Angela Merkel has warned decisive action is needed to allay market fears
Germany's parliament has approved a 22.4bn euro (£19bn) contribution to a bail-out plan for debt-ridden Greece.
The lower house, the Bundestag, passed the bill after fiery criticism of Chancellor Angela Merkel. The upper house also endorsed it.
Greece's 15 partners in the eurozone will lend it 80bn euros spread over three years - the IMF 30bn euros.
Later on Friday, Chancellor Merkel will join other eurozone heads of state for an emergency summit in Brussels.
They aim to finalise details of the loan package to Greece, while the G7 finance ministers are also due to discuss the Greek debt crisis and its implications for the global economy.
Concerns about Greece's economic crisis have spread fear of contagion in global markets.
France's Cac 40 index fell by almost 2% and Germany's Dax index down 1%.
Leading Asian shares indexes had slipped overnight, with Japan's Nikkei closing down 3.1%.
Unable to act?
The bill was passed by 390 votes to 72, with 139 abstentions in the German lower house, the Bundestag.
Mrs Merkel has defended her plan, saying the EU was at stake. She had warned that if the 27 member states did not work together on such crises, "the markets will think we're unable to act".
Mrs Merkel's critics used the emotional Bundestag debate to criticise her handling of the crisis, saying she had been slow to act, says the BBC's Steve Rosenberg in Berlin.
The opposition Social Democrats abstained, saying the burden of the country's contribution fell too heavily on ordinary tax payers rather than on the financial markets.
But the bill was passed as Mrs Merkel's Christian Democratic Union and its coalition partner, the Free Democratic Party, have a comfortable majority in parliament.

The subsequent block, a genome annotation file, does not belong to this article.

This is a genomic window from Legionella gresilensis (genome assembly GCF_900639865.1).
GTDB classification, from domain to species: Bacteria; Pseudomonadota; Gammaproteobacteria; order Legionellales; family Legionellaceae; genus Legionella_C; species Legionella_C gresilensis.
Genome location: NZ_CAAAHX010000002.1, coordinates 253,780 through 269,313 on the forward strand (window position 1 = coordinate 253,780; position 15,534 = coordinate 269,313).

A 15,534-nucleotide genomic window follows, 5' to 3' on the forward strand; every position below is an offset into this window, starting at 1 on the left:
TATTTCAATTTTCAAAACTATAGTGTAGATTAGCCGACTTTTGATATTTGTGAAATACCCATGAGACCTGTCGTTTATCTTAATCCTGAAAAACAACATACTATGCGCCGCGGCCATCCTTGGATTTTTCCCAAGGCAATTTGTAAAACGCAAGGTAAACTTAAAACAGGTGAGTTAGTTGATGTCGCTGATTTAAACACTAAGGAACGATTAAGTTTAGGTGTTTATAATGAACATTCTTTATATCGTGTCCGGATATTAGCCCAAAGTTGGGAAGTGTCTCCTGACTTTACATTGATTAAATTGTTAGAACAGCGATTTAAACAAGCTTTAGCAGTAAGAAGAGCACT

Finance Minister Wolfgang Schaeuble had asked the opposition to support the legislation, saying markets would "pay attention to how the help is being backed on a national level".
The German press has labelled the country's contribution as "the fattest cheque in history".
Even if the legislation is approved, one group of Eurosceptic academics will challenge the decision in Germany's highest court, our correspondent says.
Rulebook to be rewritten?
On Thursday, Greek MPs approved drastic spending cuts in exchange for an international rescue plan, amid violent protests in Athens.
The austerity measures include pay and pension cuts for public sector workers, and tax rises.
But there is deep anger at the programme in Greece, which has seen days of occasionally violent protests outside parliament.
The French Senate has also approved France's contribution of up to 16.8bn euros to the aid package for Greece.
Italy's government also adopted a decree to supply 5.6bn euros as part of its 14.8bn aid contribution to Greece.
Germany and France have already called for the single currency's rulebook to be rewritten - with tougher sanctions for those countries that run up big budget deficits, our correspondent adds.
Fears of contagion from Greece's debt crisis have rocked global stock markets, with Europe's benchmark indexes opening sharply lower on Friday after US and Asian stocks incurred major losses.